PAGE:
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UN agencies advocate harm reduction, but ratify the drug war

This afternoon at the Third Latin American Conference on Drug Policy that takes place today and tomorrow in Mexico City. UNAIDS, WHO, United Nations Office on Drugs and Crime (ONUDOC / UNODC) and the OAS designated harm reduction as a necessary strategy in dealing with drug users.

For his part, Antonio Mazzitelli, the Latin American representative of the agency defended the repressive policies. “We do not have a system of prohibition, but of control,” he said.

(Mexico City, September 13, 4:30pm ) All the United Nations system agencies present in the III Latin American Conference on Drug Policy, spoke in favor of the harm reduction strategies, which are postulated not to pressure users to stop drug use, when they do not want to or can not, but to suggest that they can regulate it and stay healthy.

The panel on “The perspective of intergovernmental organizations” with the participation of Maristella Monteiro, Regional Advisor of Alcohol y Abuso de Sustancias de la Organización Panamericana de la Salud (OPS), Rafael Franzini Batle, Deputy Executive Secretary of the Comisión Interamericana para el Control de Abuso de Drogas de la Organización de Estados Americanos (CICAD / OEA)), José Enrique Zelaya Bonilla, regional representative of the United Nations Office on Drugs and Crime, UNAIDS coordinator for Mexico ,and Antonio Mazzitelli, the Latin American representative of the United Nations Office on Drugs and Crime (UNODC).

Antonio Mazzitelli, representing the UNODC, said that the UN Conventions endorsed by States “do not ask for the criminalization of consumption per se, but of the production, trafficking and sales. In their freedom, states may use alternative justice measures, in order to facilitate access to rehabilitation treatments for consumers with problems. “

The UNAIDS coordinator for Mexico, José Enrique Zelaya Bonilla made it clear that “opiate substitution as well as comprehensive prevention programs such as needle exchange are extremely successful.” The specialist suggested that countries which use such methods , set a goal to achieve the goal of 50% reduction in HIV infection in intravenous drug users by 2015. He detailed proposals to achieve this and concluded: “The central measure is to stop criminalizing drug users.”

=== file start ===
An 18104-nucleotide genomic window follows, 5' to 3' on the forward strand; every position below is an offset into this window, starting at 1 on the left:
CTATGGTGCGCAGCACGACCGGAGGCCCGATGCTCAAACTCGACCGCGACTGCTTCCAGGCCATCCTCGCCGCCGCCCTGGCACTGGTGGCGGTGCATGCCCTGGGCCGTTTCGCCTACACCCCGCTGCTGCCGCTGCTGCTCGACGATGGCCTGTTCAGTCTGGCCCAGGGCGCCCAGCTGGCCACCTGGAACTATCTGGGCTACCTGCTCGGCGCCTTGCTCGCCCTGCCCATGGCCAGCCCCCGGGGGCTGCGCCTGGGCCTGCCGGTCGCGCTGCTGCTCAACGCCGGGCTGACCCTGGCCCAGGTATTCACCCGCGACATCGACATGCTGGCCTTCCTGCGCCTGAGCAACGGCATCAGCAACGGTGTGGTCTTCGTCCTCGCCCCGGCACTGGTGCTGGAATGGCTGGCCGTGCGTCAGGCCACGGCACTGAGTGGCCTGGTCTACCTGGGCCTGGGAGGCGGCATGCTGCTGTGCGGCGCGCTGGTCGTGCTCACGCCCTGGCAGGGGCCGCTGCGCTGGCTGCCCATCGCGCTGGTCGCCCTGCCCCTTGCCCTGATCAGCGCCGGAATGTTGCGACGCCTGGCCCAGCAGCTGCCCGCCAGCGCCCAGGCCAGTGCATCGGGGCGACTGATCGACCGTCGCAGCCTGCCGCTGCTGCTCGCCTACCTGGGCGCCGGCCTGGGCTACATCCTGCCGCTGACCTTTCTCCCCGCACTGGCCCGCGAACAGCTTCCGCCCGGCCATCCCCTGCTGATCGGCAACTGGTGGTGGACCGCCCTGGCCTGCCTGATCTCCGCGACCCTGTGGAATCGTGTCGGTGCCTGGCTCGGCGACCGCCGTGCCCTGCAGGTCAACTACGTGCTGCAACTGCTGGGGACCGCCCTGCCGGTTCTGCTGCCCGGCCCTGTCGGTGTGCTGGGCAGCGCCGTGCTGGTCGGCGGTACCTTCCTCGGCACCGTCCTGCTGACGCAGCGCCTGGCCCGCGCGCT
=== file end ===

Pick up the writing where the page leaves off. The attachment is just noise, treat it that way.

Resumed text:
In his turn, Monteiro said that one must “change from a repressive approach to health oriented approach.” He added that since the OPS promotes “an integrated approach to prevention and care in drug and alcohol issues including primary care, mental health, self-help, criminal justice, social service, emergency and trauma services, drug user associations , harm reduction, work programs, among many other things. “

From the CICAD of the Organization of American States, the Deputy Executive Secretary Rafael Franzini Batle defended the proposed “drug treatment courts,” which in his view “are a change, because the addict is no longer in jail.”

Antonio Mazzitelli, the representative for Latin America of the United Nations Office on Drugs and Crime (UNODC / UNODC), also supported the treatment court system, which generated controversy, and defended the paradigm of the current drug war . “We do not have a system of prohibition, but of control. So far none of the Member States, except for Bolivia, has called for reform of this system. In other words, states are satisfied with these conventions, “

He concluded: “The care of drug users is a health issue, but the market is a safety issue and should be treated as part of organized crime.”

Intercambios Civil Association is a key organization in Latin America on issues of harm reduction and drug policy. It develops policy advocacy, research and training. They organized the First and Second Latin American Conference (Buenos Aires 2009, Rio de Janeiro 2010) and coordinated the discussion of civil society in the region on the goals set by the Special Session of the UN General Assembly on Drugs (UNGASS). Among their publications are: “Contributions to a new drug policy. V and VI National Conference on Drug Policy “(2010) and” Knowledge and practices about drugs. The case of the cocaine base “(2007).

CUPIHD (Collective for a comprehensive policy towards drugs) is a civil society organization dedicated to research, education, and dissemination action aimed at transforming the culture of drug policy with a focus on risk reduction, multidisciplinary, comprehensive, and scientific with respect for human rights. Formed in 2009, seeks CUPIHD promote constructive dialogue nationally and internationally on drug policy reform, and propose regulatory alternatives to them.

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